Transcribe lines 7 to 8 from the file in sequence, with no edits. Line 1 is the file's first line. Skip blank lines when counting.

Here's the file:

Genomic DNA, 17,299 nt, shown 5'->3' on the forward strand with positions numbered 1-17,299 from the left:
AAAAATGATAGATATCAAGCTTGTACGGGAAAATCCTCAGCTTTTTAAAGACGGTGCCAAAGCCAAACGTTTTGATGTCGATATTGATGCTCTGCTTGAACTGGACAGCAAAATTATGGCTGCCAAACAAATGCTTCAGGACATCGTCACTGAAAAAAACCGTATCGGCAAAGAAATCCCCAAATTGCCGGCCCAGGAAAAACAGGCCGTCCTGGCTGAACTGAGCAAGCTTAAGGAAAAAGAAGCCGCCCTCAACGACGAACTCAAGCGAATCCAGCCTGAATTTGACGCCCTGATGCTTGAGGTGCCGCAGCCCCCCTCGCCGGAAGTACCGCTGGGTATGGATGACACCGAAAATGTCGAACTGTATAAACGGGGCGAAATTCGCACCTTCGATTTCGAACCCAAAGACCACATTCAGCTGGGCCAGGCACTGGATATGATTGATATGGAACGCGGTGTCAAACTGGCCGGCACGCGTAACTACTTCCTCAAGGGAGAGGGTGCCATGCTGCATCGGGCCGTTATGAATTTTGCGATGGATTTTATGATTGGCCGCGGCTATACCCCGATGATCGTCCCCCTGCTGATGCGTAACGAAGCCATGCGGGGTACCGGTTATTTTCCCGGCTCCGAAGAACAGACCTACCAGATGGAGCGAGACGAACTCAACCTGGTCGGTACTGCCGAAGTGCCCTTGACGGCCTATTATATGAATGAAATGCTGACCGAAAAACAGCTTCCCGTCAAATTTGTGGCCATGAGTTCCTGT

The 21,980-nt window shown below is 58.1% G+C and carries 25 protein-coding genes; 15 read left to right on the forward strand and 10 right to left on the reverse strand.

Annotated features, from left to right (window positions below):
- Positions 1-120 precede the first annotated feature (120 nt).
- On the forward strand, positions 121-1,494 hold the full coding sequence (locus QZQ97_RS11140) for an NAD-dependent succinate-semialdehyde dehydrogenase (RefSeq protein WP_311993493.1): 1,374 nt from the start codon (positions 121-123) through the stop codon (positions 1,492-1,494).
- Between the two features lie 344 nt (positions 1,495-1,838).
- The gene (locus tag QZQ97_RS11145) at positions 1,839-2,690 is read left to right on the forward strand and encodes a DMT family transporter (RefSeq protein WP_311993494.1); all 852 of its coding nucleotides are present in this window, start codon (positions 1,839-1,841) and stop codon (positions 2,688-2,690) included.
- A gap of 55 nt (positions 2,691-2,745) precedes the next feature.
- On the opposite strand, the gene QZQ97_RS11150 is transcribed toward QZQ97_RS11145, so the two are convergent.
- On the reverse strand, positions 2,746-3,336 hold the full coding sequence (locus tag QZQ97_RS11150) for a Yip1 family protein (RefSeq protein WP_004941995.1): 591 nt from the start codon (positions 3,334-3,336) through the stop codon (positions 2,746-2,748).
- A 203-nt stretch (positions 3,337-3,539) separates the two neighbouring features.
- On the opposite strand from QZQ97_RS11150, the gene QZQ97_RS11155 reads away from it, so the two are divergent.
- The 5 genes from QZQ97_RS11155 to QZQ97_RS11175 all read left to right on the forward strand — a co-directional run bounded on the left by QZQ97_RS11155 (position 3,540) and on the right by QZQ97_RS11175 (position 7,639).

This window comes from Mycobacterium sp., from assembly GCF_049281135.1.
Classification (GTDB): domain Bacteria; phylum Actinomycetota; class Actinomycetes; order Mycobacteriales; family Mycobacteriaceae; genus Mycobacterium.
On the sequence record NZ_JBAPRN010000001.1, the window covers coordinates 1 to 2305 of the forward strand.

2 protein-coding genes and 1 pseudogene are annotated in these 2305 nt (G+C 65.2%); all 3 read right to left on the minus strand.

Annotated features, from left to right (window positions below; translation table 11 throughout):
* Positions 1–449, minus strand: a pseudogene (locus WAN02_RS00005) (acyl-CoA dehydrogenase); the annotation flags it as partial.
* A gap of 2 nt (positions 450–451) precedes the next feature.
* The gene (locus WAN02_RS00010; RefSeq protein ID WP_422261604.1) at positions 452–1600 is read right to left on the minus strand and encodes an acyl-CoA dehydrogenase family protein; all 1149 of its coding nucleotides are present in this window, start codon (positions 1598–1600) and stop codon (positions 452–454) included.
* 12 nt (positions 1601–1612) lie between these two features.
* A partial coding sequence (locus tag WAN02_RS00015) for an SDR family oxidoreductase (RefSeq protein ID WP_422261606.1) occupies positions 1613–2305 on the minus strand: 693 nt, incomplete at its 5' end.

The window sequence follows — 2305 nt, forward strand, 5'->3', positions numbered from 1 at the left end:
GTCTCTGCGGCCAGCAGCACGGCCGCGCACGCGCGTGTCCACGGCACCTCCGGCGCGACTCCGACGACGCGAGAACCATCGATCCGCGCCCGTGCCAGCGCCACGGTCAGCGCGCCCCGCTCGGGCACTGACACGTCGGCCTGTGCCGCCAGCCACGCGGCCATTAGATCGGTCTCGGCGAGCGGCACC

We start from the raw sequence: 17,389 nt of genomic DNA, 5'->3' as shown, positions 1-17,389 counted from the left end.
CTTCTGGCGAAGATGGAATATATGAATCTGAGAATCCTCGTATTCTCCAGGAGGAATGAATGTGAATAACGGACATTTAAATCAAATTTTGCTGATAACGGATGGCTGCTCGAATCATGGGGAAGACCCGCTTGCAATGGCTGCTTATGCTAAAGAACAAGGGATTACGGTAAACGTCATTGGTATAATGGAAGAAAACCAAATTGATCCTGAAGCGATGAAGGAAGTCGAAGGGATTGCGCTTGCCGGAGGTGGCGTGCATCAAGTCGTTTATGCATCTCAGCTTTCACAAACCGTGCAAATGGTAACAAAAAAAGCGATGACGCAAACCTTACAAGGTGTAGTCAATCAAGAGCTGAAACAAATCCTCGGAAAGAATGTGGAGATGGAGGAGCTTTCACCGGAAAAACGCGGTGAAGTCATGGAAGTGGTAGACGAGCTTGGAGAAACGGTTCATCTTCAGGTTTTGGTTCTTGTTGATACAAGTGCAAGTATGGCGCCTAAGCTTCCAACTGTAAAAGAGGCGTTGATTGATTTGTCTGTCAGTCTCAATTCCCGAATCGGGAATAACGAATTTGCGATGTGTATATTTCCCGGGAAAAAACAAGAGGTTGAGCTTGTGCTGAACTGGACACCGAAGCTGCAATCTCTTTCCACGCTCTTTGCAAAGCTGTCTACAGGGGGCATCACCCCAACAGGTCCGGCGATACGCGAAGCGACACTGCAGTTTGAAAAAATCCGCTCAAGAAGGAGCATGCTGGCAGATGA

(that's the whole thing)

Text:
- Between the two features lie 344 nt (positions 1,495-1,838).
- The gene (locus tag QZQ97_RS11145) at positions 1,839-2,690 is read left to right on the forward strand and encodes a DMT family transporter (RefSeq protein WP_311993494.1); all 852 of its coding nucleotides are present in this window, start codon (positions 1,839-1,841) and stop codon (positions 2,688-2,690) included.